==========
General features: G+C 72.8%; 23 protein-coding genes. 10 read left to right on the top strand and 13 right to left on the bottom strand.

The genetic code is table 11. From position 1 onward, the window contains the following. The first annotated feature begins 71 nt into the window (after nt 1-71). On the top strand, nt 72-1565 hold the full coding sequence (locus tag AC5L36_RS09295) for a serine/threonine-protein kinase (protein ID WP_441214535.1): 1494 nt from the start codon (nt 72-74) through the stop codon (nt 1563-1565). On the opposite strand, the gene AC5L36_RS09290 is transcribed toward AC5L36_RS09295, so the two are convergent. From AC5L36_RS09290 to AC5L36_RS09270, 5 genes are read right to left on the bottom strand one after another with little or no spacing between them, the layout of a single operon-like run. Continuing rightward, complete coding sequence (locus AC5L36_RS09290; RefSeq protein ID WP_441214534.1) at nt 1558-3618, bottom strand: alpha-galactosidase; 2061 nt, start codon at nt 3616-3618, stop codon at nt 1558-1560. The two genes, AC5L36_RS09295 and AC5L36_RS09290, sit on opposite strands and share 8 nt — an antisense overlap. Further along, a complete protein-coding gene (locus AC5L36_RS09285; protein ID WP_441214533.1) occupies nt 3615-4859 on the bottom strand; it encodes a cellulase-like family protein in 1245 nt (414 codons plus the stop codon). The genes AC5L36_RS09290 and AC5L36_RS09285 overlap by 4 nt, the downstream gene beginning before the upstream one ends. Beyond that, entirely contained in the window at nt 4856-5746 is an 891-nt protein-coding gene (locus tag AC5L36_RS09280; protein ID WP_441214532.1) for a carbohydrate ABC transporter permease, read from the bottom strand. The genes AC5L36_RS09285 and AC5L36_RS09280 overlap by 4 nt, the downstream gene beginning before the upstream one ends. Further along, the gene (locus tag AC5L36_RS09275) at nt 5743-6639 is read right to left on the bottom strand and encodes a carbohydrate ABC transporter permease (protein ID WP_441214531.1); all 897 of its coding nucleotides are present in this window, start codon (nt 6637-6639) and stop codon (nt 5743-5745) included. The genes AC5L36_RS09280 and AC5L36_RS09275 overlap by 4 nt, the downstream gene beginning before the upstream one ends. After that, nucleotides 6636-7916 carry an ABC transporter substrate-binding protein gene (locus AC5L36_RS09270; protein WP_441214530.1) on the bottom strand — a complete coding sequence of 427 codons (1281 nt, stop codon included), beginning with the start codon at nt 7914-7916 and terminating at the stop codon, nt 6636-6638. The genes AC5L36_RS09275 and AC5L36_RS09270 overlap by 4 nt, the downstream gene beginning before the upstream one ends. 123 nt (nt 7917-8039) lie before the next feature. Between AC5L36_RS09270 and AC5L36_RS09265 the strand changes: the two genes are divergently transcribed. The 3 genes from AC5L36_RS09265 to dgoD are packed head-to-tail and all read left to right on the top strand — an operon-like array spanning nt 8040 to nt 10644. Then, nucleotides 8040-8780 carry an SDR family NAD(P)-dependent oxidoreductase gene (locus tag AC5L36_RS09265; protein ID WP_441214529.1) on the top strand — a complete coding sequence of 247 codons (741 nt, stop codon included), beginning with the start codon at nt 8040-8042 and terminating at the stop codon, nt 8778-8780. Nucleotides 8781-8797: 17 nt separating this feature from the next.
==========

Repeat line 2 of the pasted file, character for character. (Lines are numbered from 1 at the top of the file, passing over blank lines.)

The genetic code is table 11. From position 1 onward, the window contains the following. The first annotated feature begins 71 nt into the window (after nt 1-71). On the top strand, nt 72-1565 hold the full coding sequence (locus tag AC5L36_RS09295) for a serine/threonine-protein kinase (protein ID WP_441214535.1): 1494 nt from the start codon (nt 72-74) through the stop codon (nt 1563-1565). On the opposite strand, the gene AC5L36_RS09290 is transcribed toward AC5L36_RS09295, so the two are convergent. From AC5L36_RS09290 to AC5L36_RS09270, 5 genes are read right to left on the bottom strand one after another with little or no spacing between them, the layout of a single operon-like run. Continuing rightward, complete coding sequence (locus AC5L36_RS09290; RefSeq protein ID WP_441214534.1) at nt 1558-3618, bottom strand: alpha-galactosidase; 2061 nt, start codon at nt 3616-3618, stop codon at nt 1558-1560. The two genes, AC5L36_RS09295 and AC5L36_RS09290, sit on opposite strands and share 8 nt — an antisense overlap. Further along, a complete protein-coding gene (locus AC5L36_RS09285; protein ID WP_441214533.1) occupies nt 3615-4859 on the bottom strand; it encodes a cellulase-like family protein in 1245 nt (414 codons plus the stop codon). The genes AC5L36_RS09290 and AC5L36_RS09285 overlap by 4 nt, the downstream gene beginning before the upstream one ends. Beyond that, entirely contained in the window at nt 4856-5746 is an 891-nt protein-coding gene (locus tag AC5L36_RS09280; protein ID WP_441214532.1) for a carbohydrate ABC transporter permease, read from the bottom strand. The genes AC5L36_RS09285 and AC5L36_RS09280 overlap by 4 nt, the downstream gene beginning before the upstream one ends. Further along, the gene (locus tag AC5L36_RS09275) at nt 5743-6639 is read right to left on the bottom strand and encodes a carbohydrate ABC transporter permease (protein ID WP_441214531.1); all 897 of its coding nucleotides are present in this window, start codon (nt 6637-6639) and stop codon (nt 5743-5745) included. The genes AC5L36_RS09280 and AC5L36_RS09275 overlap by 4 nt, the downstream gene beginning before the upstream one ends. After that, nucleotides 6636-7916 carry an ABC transporter substrate-binding protein gene (locus AC5L36_RS09270; protein WP_441214530.1) on the bottom strand — a complete coding sequence of 427 codons (1281 nt, stop codon included), beginning with the start codon at nt 7914-7916 and terminating at the stop codon, nt 6636-6638. The genes AC5L36_RS09275 and AC5L36_RS09270 overlap by 4 nt, the downstream gene beginning before the upstream one ends. 123 nt (nt 7917-8039) lie before the next feature. Between AC5L36_RS09270 and AC5L36_RS09265 the strand changes: the two genes are divergently transcribed. The 3 genes from AC5L36_RS09265 to dgoD are packed head-to-tail and all read left to right on the top strand — an operon-like array spanning nt 8040 to nt 10644. Then, nucleotides 8040-8780 carry an SDR family NAD(P)-dependent oxidoreductase gene (locus tag AC5L36_RS09265; protein ID WP_441214529.1) on the top strand — a complete coding sequence of 247 codons (741 nt, stop codon included), beginning with the start codon at nt 8040-8042 and terminating at the stop codon, nt 8778-8780. Nucleotides 8781-8797: 17 nt separating this feature from the next.